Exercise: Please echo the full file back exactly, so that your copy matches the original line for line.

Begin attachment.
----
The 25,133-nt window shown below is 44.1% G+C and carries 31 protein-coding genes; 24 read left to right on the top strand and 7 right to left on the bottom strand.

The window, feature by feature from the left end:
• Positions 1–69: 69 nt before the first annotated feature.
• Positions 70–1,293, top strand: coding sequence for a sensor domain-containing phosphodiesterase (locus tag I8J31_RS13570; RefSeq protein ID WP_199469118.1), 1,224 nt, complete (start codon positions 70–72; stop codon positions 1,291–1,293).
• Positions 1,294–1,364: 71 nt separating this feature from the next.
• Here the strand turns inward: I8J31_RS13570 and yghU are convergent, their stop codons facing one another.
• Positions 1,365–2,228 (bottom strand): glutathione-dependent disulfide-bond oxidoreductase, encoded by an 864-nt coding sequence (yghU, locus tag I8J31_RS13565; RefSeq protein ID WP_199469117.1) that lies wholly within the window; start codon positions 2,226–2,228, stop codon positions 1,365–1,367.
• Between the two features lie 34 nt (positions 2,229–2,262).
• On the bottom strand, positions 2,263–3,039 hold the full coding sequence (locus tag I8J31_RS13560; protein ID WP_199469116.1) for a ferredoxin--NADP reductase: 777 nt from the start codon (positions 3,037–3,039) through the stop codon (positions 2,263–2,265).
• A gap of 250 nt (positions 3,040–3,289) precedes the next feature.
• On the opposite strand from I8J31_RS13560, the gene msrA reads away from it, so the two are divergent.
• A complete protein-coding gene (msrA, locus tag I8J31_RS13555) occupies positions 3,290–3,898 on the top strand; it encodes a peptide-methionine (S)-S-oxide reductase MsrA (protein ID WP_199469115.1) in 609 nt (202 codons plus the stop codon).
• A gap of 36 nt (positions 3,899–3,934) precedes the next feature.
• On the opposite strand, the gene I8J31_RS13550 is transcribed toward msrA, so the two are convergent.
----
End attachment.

The 25,133-nt window shown below is 44.1% G+C and carries 31 protein-coding genes; 24 read left to right on the top strand and 7 right to left on the bottom strand.

The window, feature by feature from the left end:
• Positions 1–69: 69 nt before the first annotated feature.
• Positions 70–1,293, top strand: coding sequence for a sensor domain-containing phosphodiesterase (locus tag I8J31_RS13570; RefSeq protein ID WP_199469118.1), 1,224 nt, complete (start codon positions 70–72; stop codon positions 1,291–1,293).
• Positions 1,294–1,364: 71 nt separating this feature from the next.
• Here the strand turns inward: I8J31_RS13570 and yghU are convergent, their stop codons facing one another.
• Positions 1,365–2,228 (bottom strand): glutathione-dependent disulfide-bond oxidoreductase, encoded by an 864-nt coding sequence (yghU, locus tag I8J31_RS13565; RefSeq protein ID WP_199469117.1) that lies wholly within the window; start codon positions 2,226–2,228, stop codon positions 1,365–1,367.
• Between the two features lie 34 nt (positions 2,229–2,262).
• On the bottom strand, positions 2,263–3,039 hold the full coding sequence (locus tag I8J31_RS13560; protein ID WP_199469116.1) for a ferredoxin--NADP reductase: 777 nt from the start codon (positions 3,037–3,039) through the stop codon (positions 2,263–2,265).
• A gap of 250 nt (positions 3,040–3,289) precedes the next feature.
• On the opposite strand from I8J31_RS13560, the gene msrA reads away from it, so the two are divergent.
• A complete protein-coding gene (msrA, locus tag I8J31_RS13555) occupies positions 3,290–3,898 on the top strand; it encodes a peptide-methionine (S)-S-oxide reductase MsrA (protein ID WP_199469115.1) in 609 nt (202 codons plus the stop codon).
• A gap of 36 nt (positions 3,899–3,934) precedes the next feature.
• On the opposite strand, the gene I8J31_RS13550 is transcribed toward msrA, so the two are convergent.